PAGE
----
'It’s useful to design the space while imagining the walls in place. This ensures circulation space is properly considered and allows each space to have its own sense of importance. You’ll need to think about both the areas where things are – the dining table, sofa, storage pieces and so on – and spaces that you will use to move through the room.

'Don’t forget to allow space to open doors or drawers, move chairs away from a table and so on. A scale plan can be useful if you aren’t confident thinking that way. If you prefer to work with the actual space, then newspaper sheets cut and taped together to represent the furniture will show how much floor space everything will take up.'

How to zone areas within an open plan layout

  • Even in big open plan spaces, you have the option of making smaller areas feel distinct.
  • A change in floor level can subtly zone spaces.
  • The use of timber beams acts as an informal divide.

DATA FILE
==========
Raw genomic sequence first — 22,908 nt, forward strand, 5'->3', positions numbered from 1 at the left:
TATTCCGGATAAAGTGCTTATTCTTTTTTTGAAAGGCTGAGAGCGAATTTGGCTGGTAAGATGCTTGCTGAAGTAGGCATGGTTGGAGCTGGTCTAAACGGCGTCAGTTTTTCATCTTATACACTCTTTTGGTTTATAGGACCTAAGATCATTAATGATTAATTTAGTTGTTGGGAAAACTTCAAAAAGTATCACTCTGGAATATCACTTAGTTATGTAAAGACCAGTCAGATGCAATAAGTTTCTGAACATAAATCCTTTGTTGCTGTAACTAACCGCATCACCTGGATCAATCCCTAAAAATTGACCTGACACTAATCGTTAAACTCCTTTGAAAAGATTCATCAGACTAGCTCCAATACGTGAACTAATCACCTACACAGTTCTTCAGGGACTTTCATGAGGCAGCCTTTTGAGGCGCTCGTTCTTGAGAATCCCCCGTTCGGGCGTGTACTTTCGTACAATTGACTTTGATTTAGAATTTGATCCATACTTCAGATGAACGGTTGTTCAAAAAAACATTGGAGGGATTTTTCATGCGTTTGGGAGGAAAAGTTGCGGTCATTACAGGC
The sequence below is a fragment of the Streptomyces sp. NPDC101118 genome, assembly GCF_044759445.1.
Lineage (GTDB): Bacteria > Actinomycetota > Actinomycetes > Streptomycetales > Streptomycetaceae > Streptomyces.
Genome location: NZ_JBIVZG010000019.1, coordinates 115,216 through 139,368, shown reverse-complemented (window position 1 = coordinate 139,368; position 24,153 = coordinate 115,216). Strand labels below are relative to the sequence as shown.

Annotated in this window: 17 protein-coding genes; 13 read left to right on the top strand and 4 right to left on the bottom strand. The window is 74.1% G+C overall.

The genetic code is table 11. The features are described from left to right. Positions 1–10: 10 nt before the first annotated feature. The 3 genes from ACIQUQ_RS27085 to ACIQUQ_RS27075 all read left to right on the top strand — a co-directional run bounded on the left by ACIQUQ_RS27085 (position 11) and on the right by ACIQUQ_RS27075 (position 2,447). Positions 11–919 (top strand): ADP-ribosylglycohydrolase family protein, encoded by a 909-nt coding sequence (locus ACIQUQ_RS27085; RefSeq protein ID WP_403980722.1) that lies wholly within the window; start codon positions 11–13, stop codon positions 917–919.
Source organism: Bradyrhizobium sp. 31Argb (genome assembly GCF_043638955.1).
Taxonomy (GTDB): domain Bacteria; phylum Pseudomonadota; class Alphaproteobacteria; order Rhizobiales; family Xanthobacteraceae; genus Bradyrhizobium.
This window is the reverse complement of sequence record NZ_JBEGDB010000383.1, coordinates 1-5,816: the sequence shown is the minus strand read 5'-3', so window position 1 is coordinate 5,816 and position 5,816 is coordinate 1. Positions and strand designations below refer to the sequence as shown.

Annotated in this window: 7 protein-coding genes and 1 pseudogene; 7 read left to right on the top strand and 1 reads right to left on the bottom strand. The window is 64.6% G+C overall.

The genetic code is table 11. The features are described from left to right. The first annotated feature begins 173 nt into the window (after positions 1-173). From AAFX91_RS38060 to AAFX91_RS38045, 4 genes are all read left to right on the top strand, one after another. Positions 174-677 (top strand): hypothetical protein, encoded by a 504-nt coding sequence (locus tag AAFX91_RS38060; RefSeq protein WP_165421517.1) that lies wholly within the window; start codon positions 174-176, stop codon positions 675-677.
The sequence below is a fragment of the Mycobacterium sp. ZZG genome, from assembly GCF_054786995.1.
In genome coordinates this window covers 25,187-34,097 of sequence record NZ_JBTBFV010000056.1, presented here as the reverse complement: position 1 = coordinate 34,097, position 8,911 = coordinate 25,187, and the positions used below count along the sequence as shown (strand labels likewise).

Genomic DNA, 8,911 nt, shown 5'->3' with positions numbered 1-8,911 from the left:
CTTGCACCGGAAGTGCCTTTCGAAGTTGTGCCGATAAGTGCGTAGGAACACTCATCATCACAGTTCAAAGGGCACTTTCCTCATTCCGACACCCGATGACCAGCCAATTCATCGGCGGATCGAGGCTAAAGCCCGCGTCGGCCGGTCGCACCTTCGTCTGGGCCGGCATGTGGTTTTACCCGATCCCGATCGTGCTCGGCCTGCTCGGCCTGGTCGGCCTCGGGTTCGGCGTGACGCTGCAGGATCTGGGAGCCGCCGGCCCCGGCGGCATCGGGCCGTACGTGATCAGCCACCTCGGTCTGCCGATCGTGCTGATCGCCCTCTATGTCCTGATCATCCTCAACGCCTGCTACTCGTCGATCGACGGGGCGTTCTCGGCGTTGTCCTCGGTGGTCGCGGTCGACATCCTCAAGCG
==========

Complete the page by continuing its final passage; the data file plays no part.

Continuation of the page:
• You can fit doors to give the flexibility of being able to close off smaller sections where needed.
  • To maintain a sense of flow in the space, you can fit the same flooring throughout, which can also be continued outside, over a level threshold, to link to the garden.

Preserving original features

Original fireplaces, plaster mouldings, internal joinery and windows are very important and you should avoid removing or replacing them at all costs. They give your home its character and add to its value, so plan alterations around them or reuse them elsewhere in the building.

Disrupting the floorboards is also an issue when taking out a wall. Consider whether you can lift and replace original boards, or used reclaimed flooring.

Modern open plan kitchen diner extension